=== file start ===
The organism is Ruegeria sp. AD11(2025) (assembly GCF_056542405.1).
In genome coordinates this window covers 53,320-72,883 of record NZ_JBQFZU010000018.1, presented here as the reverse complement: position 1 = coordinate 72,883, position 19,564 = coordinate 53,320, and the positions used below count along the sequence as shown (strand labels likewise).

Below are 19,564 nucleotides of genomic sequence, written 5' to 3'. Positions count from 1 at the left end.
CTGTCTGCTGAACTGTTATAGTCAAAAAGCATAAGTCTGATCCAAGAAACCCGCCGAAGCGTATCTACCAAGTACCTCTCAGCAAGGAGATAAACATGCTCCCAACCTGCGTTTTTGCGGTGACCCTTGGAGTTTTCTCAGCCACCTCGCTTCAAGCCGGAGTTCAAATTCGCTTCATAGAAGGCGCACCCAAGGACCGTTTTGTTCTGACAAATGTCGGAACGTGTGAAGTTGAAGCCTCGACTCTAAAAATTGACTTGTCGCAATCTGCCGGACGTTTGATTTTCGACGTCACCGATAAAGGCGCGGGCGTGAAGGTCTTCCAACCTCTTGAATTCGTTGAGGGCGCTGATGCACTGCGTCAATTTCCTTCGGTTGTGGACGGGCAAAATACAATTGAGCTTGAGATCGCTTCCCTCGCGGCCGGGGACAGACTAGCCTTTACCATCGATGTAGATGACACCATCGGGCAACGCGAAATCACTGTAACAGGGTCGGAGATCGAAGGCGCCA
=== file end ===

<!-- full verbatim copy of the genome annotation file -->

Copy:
The organism is Ruegeria sp. AD11(2025) (assembly GCF_056542405.1).
In genome coordinates this window covers 53,320-72,883 of record NZ_JBQFZU010000018.1, presented here as the reverse complement: position 1 = coordinate 72,883, position 19,564 = coordinate 53,320, and the positions used below count along the sequence as shown (strand labels likewise).

Below are 19,564 nucleotides of genomic sequence, written 5' to 3'. Positions count from 1 at the left end.
CTGTCTGCTGAACTGTTATAGTCAAAAAGCATAAGTCTGATCCAAGAAACCCGCCGAAGCGTATCTACCAAGTACCTCTCAGCAAGGAGATAAACATGCTCCCAACCTGCGTTTTTGCGGTGACCCTTGGAGTTTTCTCAGCCACCTCGCTTCAAGCCGGAGTTCAAATTCGCTTCATAGAAGGCGCACCCAAGGACCGTTTTGTTCTGACAAATGTCGGAACGTGTGAAGTTGAAGCCTCGACTCTAAAAATTGACTTGTCGCAATCTGCCGGACGTTTGATTTTCGACGTCACCGATAAAGGCGCGGGCGTGAAGGTCTTCCAACCTCTTGAATTCGTTGAGGGCGCTGATGCACTGCGTCAATTTCCTTCGGTTGTGGACGGGCAAAATACAATTGAGCTTGAGATCGCTTCCCTCGCGGCCGGGGACAGACTAGCCTTTACCATCGATGTAGATGACACCATCGGGCAACGCGAAATCACTGTAACAGGGTCGGAGATCGAAGGCGCCA